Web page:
As a doctor I took an oath to do no harm, but I fear there will be more and more occasions when I can do no good.

In the United States this year, about 10,000 people will receive a diagnosis of acute myeloid leukemia (AML). Since mid-December, the most effective drug to treat this fatal disease has been in dangerously short supply.

The chemotherapy medication cytarabine was first approved by the Food and Drug Administration in 1969. For four decades, it has been the backbone of AML treatment.With cytarabine combination chemotherapy, the cure rate in AML is 40 percent to 50 percent. Without cytarabine, there is no cure.

In December, it was added to the FDA’s drug shortage list. There is no therapeutic equivalent to cytarabine, and optimal treatment starting on Day One is critical to the cure. Simply put: No cytarabine, no cure. Never in my 30 years of treating patients with leukemia has such a drug shortage occurred, resulting in inadequate therapeutic options for patients.

Take, for example, the 43-year-old Kentucky father who got a substandard dose of cytarabine because his doctor used all the doses he could find but still didn’t have enough. “I don’t know what I’ll do next,” the doctor told me.

Or the 45-year-old retired Air Force lieutenant colonel from Colorado, father of an incoming Air Force Academy cadet, whose leukemia came back after six months. His doctor looked all over the state for cytarabine with no luck and so was forced to give his patient second-line therapy.

Or the 15-year-old boy from Florida who is in remission but can’t get the therapy that will cure him.

Recently I sent out a plea on this national crisis to 8,000 oncologists who subscribe to a monthly e-mail newsletter published by the leukemia department at the MD Anderson Cancer Center. Within 12 hours, my in-box was jammed with replies from doctors in more than 25 states, each with his or her own horror story.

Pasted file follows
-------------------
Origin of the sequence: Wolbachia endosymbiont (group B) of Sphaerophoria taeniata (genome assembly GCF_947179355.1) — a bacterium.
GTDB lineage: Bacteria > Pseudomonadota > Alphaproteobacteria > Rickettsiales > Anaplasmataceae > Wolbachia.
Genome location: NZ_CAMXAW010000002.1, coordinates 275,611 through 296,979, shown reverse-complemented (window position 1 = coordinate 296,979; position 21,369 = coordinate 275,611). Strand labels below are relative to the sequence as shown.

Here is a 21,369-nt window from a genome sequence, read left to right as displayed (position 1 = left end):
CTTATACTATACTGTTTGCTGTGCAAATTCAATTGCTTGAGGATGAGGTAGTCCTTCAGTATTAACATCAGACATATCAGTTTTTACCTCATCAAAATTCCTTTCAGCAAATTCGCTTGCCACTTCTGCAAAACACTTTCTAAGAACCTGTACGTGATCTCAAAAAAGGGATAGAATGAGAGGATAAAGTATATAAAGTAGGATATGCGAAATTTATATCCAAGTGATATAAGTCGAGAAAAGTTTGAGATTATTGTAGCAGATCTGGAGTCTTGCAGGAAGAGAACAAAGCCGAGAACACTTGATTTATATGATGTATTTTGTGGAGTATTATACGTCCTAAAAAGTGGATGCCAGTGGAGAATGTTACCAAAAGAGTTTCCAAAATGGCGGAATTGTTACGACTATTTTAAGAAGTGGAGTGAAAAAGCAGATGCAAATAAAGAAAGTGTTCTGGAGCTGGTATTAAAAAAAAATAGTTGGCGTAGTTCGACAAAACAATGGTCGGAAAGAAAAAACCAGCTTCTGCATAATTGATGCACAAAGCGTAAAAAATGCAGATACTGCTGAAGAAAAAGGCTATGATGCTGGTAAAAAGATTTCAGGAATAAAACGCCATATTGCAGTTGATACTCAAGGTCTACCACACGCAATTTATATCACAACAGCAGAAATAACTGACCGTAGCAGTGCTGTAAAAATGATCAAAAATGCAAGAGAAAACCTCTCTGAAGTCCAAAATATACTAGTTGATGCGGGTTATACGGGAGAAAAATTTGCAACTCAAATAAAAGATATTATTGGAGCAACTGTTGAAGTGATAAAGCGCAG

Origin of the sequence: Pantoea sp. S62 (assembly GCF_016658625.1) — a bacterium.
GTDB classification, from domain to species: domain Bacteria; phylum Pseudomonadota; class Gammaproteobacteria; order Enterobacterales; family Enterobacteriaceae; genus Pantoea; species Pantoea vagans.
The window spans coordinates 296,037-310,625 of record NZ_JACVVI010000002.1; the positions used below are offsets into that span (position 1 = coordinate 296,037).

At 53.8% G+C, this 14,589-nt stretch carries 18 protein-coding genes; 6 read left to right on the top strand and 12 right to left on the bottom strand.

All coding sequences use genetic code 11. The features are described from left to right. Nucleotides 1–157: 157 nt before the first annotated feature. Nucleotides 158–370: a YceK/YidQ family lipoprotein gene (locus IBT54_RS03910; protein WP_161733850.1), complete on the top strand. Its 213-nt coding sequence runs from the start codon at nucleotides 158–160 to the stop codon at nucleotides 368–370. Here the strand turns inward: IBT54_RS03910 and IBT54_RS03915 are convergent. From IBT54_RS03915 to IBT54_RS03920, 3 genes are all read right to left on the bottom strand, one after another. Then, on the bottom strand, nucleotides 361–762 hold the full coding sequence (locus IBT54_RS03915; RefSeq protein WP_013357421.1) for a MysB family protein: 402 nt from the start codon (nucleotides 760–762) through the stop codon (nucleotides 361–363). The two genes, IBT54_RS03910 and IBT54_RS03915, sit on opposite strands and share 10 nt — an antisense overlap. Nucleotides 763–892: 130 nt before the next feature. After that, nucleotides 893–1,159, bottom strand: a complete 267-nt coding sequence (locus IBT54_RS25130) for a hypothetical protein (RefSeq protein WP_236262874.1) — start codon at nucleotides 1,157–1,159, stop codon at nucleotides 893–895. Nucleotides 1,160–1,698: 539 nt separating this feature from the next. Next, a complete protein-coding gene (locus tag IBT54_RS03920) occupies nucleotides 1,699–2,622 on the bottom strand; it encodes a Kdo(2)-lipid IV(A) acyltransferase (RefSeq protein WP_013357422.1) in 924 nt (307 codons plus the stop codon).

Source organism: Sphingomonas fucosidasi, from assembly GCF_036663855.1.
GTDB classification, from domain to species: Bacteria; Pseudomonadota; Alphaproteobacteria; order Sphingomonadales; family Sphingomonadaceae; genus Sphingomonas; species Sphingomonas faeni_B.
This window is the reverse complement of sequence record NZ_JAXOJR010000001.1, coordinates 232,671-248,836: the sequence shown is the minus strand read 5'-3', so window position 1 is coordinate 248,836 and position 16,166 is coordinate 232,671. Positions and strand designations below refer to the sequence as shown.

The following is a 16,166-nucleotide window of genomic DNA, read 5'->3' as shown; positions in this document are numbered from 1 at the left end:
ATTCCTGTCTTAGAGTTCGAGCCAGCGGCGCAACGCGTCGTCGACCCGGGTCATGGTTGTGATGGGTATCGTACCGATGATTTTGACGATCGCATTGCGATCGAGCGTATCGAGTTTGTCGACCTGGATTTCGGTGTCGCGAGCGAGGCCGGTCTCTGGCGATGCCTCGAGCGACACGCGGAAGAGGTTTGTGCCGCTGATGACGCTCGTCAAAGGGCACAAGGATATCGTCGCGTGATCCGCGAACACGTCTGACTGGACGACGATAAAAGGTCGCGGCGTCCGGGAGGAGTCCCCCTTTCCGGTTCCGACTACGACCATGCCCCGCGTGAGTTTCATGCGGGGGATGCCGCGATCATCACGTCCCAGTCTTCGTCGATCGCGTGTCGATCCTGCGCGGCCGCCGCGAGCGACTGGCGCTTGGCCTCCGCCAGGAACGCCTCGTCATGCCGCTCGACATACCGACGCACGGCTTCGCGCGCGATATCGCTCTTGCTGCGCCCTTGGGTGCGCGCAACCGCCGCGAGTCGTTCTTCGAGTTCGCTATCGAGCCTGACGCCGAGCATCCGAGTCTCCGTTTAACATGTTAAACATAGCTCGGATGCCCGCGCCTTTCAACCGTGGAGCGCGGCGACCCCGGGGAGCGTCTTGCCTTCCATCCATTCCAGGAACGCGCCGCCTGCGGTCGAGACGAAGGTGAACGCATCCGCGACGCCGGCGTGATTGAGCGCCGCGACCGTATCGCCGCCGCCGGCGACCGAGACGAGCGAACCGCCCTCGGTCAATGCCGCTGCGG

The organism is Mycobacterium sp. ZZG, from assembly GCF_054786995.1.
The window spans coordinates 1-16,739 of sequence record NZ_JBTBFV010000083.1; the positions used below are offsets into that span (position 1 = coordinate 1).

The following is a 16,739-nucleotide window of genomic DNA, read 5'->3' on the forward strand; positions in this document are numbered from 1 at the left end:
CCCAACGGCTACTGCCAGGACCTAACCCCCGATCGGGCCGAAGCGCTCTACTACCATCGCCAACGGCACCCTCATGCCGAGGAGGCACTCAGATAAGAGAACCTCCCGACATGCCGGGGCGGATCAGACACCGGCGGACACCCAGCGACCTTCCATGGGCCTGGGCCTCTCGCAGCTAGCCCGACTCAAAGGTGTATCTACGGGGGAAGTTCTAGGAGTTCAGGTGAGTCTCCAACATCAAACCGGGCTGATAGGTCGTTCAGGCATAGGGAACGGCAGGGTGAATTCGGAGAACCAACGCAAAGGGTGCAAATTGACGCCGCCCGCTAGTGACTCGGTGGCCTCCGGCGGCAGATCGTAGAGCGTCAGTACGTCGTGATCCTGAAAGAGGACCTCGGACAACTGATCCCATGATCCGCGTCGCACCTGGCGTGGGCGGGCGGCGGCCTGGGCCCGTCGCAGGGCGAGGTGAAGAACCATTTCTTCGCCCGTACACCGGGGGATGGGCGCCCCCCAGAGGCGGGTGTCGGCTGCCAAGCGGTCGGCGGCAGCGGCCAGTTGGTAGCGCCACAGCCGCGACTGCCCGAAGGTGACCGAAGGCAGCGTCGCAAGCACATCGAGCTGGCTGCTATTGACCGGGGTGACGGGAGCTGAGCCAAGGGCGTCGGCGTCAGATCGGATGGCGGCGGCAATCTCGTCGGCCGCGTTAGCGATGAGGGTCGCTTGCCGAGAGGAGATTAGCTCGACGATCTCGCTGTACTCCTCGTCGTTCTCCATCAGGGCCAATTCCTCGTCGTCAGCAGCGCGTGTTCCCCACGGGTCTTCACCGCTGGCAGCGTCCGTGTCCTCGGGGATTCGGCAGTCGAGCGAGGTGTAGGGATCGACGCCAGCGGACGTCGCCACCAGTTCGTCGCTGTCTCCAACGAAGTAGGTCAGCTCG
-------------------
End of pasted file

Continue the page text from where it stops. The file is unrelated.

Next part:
One works for a large California provider that cares for several million members. “As of this morning, the entire inventory of cytarabine in our system was 30 grams,” he wrote. “We are prioritizing the little remaining drug to go first to pediatric patients requiring cytarabine. . . . Patients will inevitably die as a result of this tragedy.”

A colleague from Wisconsin wrote, “We have been forced to form a panel of physicians, pharmacists and nurse practitioners to make difficult decisions regarding . . . this drug (i.e. who can receive it and who can’t).”

A doctor at a large center in Nebraska wrote, “We are completely out after the end of the week and no cytarabine in sight. It is like we live in a Third World country!”

Cytarabine used in the United States is manufactured by three companies: Bedford Laboratories, Hospira and APP Pharmaceuticals.

“We are currently facing manufacturing capacity constraints that are resulting in back orders of some products and we are working diligently to prioritize and expedite manufacturing for all current orders,” wrote Bedford spokesman Jason Kurtz in an e-mail in which he blamed Bedford’s shortage largely on increased demand as supplies from others were squeezed. He said Bedford expects to release more cytarabine in late May or early June. Hospira notified the FDA last week that it had begun releasing new supplies of the drug. And APP will begin releasing newly manufactured cytarabine this week, according to a company spokeswoman.

Along with cytarabine, dozens of other drugs are on the list, including such cancer-fighting workhorses as doxorubicin, cisplatin, etoposide and bleomycin. Shortages are not limited to cancer drugs; they also encompass categories such as antibiotics, heart medications and painkillers. Brand-name drugs rarely appear on the list.

All of these shortages can be critical for individual patients; none is more critical than the shortage of cytarabine.